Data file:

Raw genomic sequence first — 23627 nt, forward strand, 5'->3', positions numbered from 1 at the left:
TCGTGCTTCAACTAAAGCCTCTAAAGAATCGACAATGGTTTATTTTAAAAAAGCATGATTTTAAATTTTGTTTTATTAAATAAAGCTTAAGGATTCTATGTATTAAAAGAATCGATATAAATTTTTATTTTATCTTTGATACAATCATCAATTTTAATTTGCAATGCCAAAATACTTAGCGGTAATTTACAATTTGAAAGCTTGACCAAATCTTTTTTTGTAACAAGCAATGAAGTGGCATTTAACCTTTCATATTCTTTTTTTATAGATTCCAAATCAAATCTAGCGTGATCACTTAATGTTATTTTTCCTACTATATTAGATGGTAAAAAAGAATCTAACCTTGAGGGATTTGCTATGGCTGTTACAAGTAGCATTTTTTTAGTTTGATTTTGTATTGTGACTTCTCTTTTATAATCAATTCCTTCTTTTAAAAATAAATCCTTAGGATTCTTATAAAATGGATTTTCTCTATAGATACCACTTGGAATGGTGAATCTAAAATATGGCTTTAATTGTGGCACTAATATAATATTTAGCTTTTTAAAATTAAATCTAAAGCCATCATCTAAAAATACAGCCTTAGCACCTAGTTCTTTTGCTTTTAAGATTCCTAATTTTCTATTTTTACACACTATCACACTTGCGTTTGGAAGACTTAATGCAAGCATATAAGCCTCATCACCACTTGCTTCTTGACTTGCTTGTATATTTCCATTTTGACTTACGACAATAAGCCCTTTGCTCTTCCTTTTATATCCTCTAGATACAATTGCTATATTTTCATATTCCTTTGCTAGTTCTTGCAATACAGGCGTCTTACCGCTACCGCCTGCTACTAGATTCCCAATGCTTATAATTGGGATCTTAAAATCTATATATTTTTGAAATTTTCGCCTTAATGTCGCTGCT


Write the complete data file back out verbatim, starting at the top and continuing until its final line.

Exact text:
Raw genomic sequence first — 23627 nt, forward strand, 5'->3', positions numbered from 1 at the left:
TCGTGCTTCAACTAAAGCCTCTAAAGAATCGACAATGGTTTATTTTAAAAAAGCATGATTTTAAATTTTGTTTTATTAAATAAAGCTTAAGGATTCTATGTATTAAAAGAATCGATATAAATTTTTATTTTATCTTTGATACAATCATCAATTTTAATTTGCAATGCCAAAATACTTAGCGGTAATTTACAATTTGAAAGCTTGACCAAATCTTTTTTTGTAACAAGCAATGAAGTGGCATTTAACCTTTCATATTCTTTTTTTATAGATTCCAAATCAAATCTAGCGTGATCACTTAATGTTATTTTTCCTACTATATTAGATGGTAAAAAAGAATCTAACCTTGAGGGATTTGCTATGGCTGTTACAAGTAGCATTTTTTTAGTTTGATTTTGTATTGTGACTTCTCTTTTATAATCAATTCCTTCTTTTAAAAATAAATCCTTAGGATTCTTATAAAATGGATTTTCTCTATAGATACCACTTGGAATGGTGAATCTAAAATATGGCTTTAATTGTGGCACTAATATAATATTTAGCTTTTTAAAATTAAATCTAAAGCCATCATCTAAAAATACAGCCTTAGCACCTAGTTCTTTTGCTTTTAAGATTCCTAATTTTCTATTTTTACACACTATCACACTTGCGTTTGGAAGACTTAATGCAAGCATATAAGCCTCATCACCACTTGCTTCTTGACTTGCTTGTATATTTCCATTTTGACTTACGACAATAAGCCCTTTGCTCTTCCTTTTATATCCTCTAGATACAATTGCTATATTTTCATATTCCTTTGCTAGTTCTTGCAATACAGGCGTCTTACCGCTACCGCCTGCTACTAGATTCCCAATGCTTATAATTGGGATCTTAAAATCTATATATTTTTGAAATTTTCGCCTTAATGTCGCTGCT